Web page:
National Juvenile Justice Network is Hosting Several Events throughout October

In a Proclamation from the White House, President Biden officially claimed October 2021 as National Youth Justice Action Month. He called on Americans to “observe this month by taking action to support our youth and by participating in appropriate ceremonies, activities, and programs in their communities.” [1] Heeding that call, I have provided events and actions that we can take throughout the month (and beyond) to support this year’s mission, “Acting to End Racism: Pursuing Equity through Policy.”[2]

  • The National Juvenile Justice Network is hosting several events throughout the month:
  • Tuesday, Oct. 12th 3:00-4:30 PM ET “Treat Kids as Kids: Stop the Adult Criminalization of Youth.” This workshop will focus on policy changes that ensure youth are not treated like adults, including ending youth interrogations, direct file reform, and repealing Juvenile Life Without Parole laws.
  • Monday, Oct. 18th 3:00-4:30 PM ET “Care Not Cages: Invest in Families and Community.” This workshop will focus on how states have begun closing youth prisons, ending contracts with for-profit residential treatment centers, and committed to reducing use of congregate care.
  • Monday, Oct. 18th through Friday, October 22nd “Virtual Hill Visits.” Participants are encouraged to schedule meetings with their federal delegations to discuss important youth justice issues. NJJN will provide information/training on pending federal legislation and materials.

To register for workshops, please visit https://www.tfaforms.com/4926781.

  • The Texas Network of Youth Services is hosting a Town Hall on Tuesday, Oct. 19th from 3:00-4:00 PM CDT where they will “explore how youth-serving providers can prevent justice involvement and best support young people involved in the juvenile justice system.” For information and to RSVP, please visit http://tnoys.org/events/.
  • Support legislation aimed at reinvesting in America’s Youth. As part of his Fiscal Year 2022 budget, President Biden proposed $800 million for juvenile justice and youth reentry programs. If passed, this would be the highest allocation in the history of the Juvenile Justice and Delinquency Protection Act.[3] Contact your Members of Congress and demand they pass a budget that adequately addresses the needs of our children.

Now more than ever, we must make our voices heard to protect and advocate for our children. Please join us during this #YJAM to do just that.

[1] https://www.whitehouse.gov/briefing-room/presidential-actions/2021/09/30/a-proclamation-on-national-youth-justice-action-month-2021/

[2] https://www.tfaforms.com/4926781

[3] https://www.juvjustice.org/blog/1339

October is for Youth Justice Awareness Month

October is Youth Justice Awareness Month. With that in mind, the entries for this month will focus primarily on issues related to the juvenile justice system. The following post offers a brief discussion on the right to counsel in juvenile delinquency proceedings.

In 1967, the Supreme Court recognized juveniles’ right to Due Process under the 14th Amendment in the landmark case In re Gault. This decision granted juvenile defendants many of the same due process rights afforded to adults, including the right to formal notification of the charges against them, the right against self-incrimination, the right to confront witnesses, and the right to counsel. While this was a huge victory for children and child’s rights advocates, the reality of the situation is decidedly less triumphant.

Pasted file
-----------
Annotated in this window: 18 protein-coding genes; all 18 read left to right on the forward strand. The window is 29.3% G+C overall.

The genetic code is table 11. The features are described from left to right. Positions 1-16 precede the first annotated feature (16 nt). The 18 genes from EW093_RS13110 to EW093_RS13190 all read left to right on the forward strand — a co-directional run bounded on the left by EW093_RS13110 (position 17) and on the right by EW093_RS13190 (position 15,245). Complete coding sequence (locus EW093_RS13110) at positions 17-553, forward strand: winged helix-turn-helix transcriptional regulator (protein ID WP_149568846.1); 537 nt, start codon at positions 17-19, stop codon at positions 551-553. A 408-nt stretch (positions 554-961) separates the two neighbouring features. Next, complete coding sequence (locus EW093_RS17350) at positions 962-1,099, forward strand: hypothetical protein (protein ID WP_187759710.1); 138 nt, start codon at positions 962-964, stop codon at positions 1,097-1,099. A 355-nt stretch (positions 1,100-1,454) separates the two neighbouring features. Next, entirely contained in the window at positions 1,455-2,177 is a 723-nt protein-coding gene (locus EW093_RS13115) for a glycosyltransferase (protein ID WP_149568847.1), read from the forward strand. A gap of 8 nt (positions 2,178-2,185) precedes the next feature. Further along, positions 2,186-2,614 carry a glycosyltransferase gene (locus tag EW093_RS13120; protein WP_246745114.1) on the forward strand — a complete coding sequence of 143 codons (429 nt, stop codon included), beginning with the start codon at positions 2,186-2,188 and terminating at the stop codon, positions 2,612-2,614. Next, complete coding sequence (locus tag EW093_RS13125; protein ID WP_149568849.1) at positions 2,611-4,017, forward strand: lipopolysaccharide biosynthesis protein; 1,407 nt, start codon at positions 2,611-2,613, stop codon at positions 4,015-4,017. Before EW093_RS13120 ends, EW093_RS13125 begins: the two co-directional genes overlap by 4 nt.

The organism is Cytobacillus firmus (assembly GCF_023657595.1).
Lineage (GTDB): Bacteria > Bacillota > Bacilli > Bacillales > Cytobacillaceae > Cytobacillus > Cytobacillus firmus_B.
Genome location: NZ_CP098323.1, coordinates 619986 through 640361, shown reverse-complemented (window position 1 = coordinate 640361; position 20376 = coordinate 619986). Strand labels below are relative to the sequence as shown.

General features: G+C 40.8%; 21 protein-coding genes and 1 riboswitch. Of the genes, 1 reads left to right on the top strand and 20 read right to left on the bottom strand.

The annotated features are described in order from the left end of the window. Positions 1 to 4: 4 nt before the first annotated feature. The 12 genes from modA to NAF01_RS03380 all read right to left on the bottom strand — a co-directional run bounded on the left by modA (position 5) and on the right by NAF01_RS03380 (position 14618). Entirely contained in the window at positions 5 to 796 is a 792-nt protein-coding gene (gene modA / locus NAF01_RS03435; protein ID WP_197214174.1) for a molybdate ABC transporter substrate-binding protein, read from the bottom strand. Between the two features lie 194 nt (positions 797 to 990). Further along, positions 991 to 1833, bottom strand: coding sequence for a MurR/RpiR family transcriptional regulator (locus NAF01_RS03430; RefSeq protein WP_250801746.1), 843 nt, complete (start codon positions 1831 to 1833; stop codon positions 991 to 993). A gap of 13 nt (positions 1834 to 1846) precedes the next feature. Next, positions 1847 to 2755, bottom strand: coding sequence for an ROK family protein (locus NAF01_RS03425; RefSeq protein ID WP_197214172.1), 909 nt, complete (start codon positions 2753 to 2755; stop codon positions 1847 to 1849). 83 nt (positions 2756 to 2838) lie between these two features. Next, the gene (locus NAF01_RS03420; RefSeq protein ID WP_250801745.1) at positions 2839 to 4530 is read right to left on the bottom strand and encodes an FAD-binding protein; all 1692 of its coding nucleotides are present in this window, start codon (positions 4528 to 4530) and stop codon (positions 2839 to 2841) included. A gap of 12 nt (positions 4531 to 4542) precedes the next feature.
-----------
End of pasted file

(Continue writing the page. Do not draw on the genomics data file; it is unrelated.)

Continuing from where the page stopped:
In most cases, the right to counsel “kicks in” just prior to the child’s initial detention hearing; at this point, the child and their parents are notified of their right to counsel and the child is appointed an attorney if the child is determined indigent. However, this is not the child’s first point of contact with the juvenile justice system—that would be when the child is first taken into custody. This is a critical point for the child, as things can potentially go very wrong if they do not have access to counsel at this early stage. Research has shown that children are far more susceptible to coercion than adults, so it is likely that a child may offer incriminating evidence upon being questioned, irrespective of their guilt or innocence. Furthermore, children typically lack a thorough (or in many cases, even cursory) understanding of how the justice system works, so it is imperative they have an advisor at every stage of the process to ensure their rights are protected.

To illustrate this point, one need only look to Fare v. Michael C. (1979), where the Supreme Court established that a juvenile’s right to counsel must be explicitly invoked. In this case, the child’s request to see their probation officer (a trusted adult) was deemed insufficient to invoke his Fifth Amendment right against self-incrimination, and therefore the child’s statements made during police interrogation were all admissible in court. But how can we expect children to know precisely whom to ask for help, and when? How are children supposed to know the right things to say, or not to say, when most adults in similar positions are equally unaware? The justice system is complex and the children who find themselves within it are often under a great deal of stress—not only from the experience itself, but also from outside influences such as their parents, police, prosecutors, and even judges. 

Furthermore, the notion that a child can waive their constitutional rights—in particular the right to counsel—is ludicrous, and such waivers should be per se unallowable. The decision giving juveniles the right to counsel in Gault was predicated on due process considerations, rather than the right to counsel guaranteed by the 6th Amendment. While an adult’s right to waive counsel in criminal proceedings arises out of the 6th Amendment, due process under the 14th Amendment does not necessitate the same result for juveniles. In fact, given the developmental differences between children and adults, it would be clearly out of line with due process considerations to allow juveniles to waive their right to counsel. The chances of obtaining a “voluntary,” “knowing” and “intelligent” waiver (as is required by law) from a child are severely diminished in consideration of the various stressors the child faces while in contact with the system. This, combined with the fact of the still-developing adolescent brain and compounded by the vital role of counsel in juvenile proceedings, make waiver of the right to representation totally inappropriate in these cases.